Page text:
Horace Williams Committee meets Thursday

The Town of Chapel Hill's Horace Williams Citizens' Commitee will meet tomorrow (12/18/03, 5:30 pm, C.H. library) to respond to UNC's latest draft plans for Carolina North. This group was created to advise the Town Council on issues related to UNC's development of a satellite campus on Airport Road. I invite anyone who has been paying attention (as many of you have) to share your opinions with the committee and the Town Council.

(By the way, the Town Planning department has put up a great website with tons of resources on Horace Williams/Carolina North, check it out.)

I'll be out of town and have to miss this meeting, here's what I wrote to them:

I believe that UNC has failed to address many of the fundamental questions raised in the HWCC�s report, and I find the current proposal to be dangerous to the future of both Orange County and the University. I propose a joint planning process modeled on the 1995-1997 UNC-Chapel Hill Planning Panel which resulted in the 1997 JJR Report which was endorsed by both the Town and the University. We simply cannot thrive or excel without each other�s cooperation. One�s failure will be the other�s demise.

19,125 parking spaces, no designated transit (or school) facilities, no fiscal equity proposal, no dedication of open space, and the phased realignment of our major east-west arterial road� all of this amounts to extreme disregard for the health of the community. There are many laudable components of the plan, such as the pedestrian-friendly network of streets, and density balanced by open space. However this will do nothing to mitigate the severe impacts of developing this campus without regard for its host organism, southern Orange County. The Carolina North proposal in its current form cannot form the basis of any fair or reasonable negotiation process.

I hope that the University will take some time to think about the Chapel Hill that would house Carolina North. Will it be so attractive to desirable faculty, staff, and students if it is no longer called The Southern Part of Heaven, but instead referred to as the Northwestern Part of RTP? I would hate to see my hometown and my alma mater devolve into the thoughtless sprawl that congests much of the rest of the Triangle. There is a reason housing is so tragically expensive in Chapel Hill, and it�s not because of ample parking. No one is as dependent on our quality of life as the University. I implore the University leaders and planners to consider the critical nature of our symbiotic relationship.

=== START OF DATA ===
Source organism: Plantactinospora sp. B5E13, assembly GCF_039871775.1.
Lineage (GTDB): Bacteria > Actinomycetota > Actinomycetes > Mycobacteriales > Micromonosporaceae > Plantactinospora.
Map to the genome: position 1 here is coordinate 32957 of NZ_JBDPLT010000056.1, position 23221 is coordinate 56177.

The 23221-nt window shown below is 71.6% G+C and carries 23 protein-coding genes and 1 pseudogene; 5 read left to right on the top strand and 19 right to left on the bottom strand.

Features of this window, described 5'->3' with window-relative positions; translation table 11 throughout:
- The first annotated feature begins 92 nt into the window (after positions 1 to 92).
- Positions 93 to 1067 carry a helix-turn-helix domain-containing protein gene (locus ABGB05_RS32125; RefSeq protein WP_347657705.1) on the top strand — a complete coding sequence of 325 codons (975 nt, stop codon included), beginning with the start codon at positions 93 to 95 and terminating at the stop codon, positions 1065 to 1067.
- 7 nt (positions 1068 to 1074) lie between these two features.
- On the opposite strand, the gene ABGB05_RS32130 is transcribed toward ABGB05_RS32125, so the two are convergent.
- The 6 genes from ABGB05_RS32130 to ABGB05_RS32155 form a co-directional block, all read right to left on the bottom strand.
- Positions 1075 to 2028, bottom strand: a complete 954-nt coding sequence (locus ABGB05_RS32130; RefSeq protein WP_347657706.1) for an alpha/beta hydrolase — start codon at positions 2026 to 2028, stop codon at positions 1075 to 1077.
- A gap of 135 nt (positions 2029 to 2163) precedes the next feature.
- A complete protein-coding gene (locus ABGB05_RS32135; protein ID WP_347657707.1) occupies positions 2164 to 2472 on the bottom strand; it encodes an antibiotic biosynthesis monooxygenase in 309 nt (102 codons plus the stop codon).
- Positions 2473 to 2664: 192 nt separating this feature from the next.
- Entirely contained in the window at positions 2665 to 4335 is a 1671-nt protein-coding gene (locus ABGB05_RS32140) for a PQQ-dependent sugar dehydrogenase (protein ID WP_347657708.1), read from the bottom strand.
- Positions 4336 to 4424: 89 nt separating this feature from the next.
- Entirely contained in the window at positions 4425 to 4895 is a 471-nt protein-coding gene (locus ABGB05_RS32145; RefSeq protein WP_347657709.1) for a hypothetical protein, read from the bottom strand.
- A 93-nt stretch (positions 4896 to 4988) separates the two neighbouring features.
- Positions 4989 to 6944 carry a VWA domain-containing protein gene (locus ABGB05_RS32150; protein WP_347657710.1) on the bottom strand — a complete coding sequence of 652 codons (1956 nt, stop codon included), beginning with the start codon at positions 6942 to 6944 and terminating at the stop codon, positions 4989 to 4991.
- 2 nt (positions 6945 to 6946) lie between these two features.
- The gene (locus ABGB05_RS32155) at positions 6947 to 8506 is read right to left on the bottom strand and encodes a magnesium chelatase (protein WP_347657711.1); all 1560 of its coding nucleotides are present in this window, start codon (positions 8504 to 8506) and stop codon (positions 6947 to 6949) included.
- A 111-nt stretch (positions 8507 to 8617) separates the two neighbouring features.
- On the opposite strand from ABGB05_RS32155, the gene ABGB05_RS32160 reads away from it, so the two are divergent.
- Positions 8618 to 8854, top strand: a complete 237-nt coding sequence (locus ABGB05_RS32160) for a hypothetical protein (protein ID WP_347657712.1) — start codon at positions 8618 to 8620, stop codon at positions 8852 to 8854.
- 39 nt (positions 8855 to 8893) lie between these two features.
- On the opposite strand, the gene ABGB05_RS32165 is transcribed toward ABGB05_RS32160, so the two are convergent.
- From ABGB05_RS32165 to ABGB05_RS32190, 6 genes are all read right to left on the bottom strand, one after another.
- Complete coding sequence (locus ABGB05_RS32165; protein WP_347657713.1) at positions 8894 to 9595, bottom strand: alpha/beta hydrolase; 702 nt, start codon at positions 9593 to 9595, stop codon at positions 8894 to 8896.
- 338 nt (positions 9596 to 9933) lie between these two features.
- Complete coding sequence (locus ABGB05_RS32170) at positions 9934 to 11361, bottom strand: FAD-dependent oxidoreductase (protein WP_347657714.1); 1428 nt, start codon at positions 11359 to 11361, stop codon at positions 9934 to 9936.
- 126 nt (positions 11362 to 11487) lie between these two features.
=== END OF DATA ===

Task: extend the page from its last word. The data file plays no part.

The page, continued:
Draft plan needs to be improved

Submitting Carolina North "draft" plans to the trustees for approval in March is premature. Much of the public is unaware of the effects in town as a result of this project. Many of our neighbors, who will be devastated by new roadways in the plan, do not know of the off-campus impacts.

The development is perceived as something happening "over there". When informed effects will be beyond the campus itself, the "we'll move away" response should not be what neighbors say on any trustee voted plan.

Numbers of parking spaces (commuters) and housed on-site workers appear to be far apart between the university and newspaper editors, residents, university faculty, and I'd guess most of the Town Council.

A true "draft" should not be submitted to the trustees but should actually be improved upon, particularly the "Achilles heel" of transportation. Traffic flows and actual neighborhoods north of Homestead were completely left off first round presentations despite the fact that most commuters will come from I-40. Major design flaws, including a Homestead entrance that actually redirects cars back onto Airport Road (or worse into Weaver Dairy) will not reduce the bottleneck of Airport Road.

The university should work with the Town Council BEFORE going to the trustees. The Town Council, a democratically elected body, is more receptive and effective in representing "input" from town residents. Submitting premature "draft" plans to trustees will only create a predictable obvious confrontational relationship with the town later.


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